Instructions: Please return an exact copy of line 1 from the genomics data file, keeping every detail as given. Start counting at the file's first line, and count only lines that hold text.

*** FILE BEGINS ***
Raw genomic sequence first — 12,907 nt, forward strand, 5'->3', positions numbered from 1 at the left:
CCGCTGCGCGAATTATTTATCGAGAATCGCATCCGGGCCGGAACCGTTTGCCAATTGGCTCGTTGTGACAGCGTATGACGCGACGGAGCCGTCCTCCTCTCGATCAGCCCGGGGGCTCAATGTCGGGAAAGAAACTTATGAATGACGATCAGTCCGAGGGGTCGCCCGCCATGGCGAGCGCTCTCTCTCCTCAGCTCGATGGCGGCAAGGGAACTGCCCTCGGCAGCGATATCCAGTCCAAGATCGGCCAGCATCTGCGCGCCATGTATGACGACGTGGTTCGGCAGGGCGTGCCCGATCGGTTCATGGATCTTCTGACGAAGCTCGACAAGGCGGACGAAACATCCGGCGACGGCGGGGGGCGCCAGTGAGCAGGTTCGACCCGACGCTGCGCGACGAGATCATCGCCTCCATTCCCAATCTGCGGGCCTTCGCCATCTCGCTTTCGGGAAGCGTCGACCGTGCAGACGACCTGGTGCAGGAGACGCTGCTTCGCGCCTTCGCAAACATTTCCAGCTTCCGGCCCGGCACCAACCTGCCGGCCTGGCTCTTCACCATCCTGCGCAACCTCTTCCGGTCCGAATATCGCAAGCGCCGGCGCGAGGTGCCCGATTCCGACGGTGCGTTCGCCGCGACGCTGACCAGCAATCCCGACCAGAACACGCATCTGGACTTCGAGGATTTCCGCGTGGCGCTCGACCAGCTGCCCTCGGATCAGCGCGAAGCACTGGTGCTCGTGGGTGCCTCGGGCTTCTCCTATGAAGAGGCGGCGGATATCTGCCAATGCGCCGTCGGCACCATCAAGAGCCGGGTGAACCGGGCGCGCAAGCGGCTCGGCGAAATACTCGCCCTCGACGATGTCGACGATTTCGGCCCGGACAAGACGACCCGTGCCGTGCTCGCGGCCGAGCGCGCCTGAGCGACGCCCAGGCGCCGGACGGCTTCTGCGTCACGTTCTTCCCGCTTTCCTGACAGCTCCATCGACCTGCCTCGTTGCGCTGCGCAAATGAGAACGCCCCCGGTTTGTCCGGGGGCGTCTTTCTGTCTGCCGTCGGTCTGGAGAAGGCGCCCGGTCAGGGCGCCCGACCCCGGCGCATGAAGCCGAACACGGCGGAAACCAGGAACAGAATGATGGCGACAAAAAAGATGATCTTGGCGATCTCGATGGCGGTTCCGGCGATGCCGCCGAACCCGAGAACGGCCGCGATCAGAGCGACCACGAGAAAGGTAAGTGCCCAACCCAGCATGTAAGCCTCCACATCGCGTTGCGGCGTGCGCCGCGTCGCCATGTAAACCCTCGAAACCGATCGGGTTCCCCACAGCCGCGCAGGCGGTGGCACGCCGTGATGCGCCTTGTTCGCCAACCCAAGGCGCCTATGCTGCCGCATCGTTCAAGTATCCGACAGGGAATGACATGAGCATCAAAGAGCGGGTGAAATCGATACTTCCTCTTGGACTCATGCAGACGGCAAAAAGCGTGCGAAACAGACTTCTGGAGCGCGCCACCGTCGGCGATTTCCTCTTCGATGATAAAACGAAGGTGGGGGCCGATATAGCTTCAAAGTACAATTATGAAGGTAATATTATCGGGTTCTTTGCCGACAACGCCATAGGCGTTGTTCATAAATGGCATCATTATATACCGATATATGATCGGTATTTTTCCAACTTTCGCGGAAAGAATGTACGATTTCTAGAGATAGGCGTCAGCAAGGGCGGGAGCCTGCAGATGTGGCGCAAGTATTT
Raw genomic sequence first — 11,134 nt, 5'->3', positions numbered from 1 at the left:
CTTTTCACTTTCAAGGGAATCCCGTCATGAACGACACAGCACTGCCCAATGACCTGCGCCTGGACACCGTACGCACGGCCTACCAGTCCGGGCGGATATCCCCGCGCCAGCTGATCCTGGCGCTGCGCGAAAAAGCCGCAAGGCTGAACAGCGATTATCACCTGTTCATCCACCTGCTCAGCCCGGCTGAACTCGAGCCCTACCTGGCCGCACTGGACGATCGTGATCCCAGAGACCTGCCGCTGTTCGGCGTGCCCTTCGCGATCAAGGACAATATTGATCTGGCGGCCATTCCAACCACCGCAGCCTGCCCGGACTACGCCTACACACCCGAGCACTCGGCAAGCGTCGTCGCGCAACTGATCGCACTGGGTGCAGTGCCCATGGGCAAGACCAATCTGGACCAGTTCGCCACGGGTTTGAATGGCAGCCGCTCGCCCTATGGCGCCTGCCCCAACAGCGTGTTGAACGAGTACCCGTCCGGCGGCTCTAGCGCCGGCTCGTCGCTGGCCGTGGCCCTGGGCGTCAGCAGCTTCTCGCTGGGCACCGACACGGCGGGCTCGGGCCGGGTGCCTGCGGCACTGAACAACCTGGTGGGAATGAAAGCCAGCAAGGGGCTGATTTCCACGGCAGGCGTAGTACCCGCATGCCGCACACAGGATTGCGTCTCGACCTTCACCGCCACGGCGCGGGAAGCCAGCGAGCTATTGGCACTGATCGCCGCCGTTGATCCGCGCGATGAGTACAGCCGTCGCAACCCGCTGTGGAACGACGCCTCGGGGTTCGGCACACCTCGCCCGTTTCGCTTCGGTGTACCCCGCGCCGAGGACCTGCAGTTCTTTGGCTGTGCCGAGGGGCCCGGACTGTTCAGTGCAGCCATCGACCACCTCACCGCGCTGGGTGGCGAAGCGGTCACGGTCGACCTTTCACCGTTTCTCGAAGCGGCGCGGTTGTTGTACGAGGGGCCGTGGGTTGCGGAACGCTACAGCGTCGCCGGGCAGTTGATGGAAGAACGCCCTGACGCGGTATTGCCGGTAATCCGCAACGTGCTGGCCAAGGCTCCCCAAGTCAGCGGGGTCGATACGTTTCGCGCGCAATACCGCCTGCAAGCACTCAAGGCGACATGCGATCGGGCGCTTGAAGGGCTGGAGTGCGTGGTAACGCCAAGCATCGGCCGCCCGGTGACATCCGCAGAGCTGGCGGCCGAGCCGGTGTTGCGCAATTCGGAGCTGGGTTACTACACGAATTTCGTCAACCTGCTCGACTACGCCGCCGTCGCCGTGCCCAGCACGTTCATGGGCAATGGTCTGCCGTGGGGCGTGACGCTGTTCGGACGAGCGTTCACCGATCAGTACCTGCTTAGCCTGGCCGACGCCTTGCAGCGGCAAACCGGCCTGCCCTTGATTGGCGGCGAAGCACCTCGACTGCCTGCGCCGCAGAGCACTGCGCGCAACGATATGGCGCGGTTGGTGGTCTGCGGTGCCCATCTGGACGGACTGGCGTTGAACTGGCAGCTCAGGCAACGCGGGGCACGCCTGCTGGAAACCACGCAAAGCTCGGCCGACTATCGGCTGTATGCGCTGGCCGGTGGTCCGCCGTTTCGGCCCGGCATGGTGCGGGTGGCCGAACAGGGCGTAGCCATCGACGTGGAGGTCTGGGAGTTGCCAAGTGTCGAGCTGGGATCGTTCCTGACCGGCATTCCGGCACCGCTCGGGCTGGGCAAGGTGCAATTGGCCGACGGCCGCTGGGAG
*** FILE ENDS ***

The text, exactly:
Raw genomic sequence first — 12,907 nt, forward strand, 5'->3', positions numbered from 1 at the left: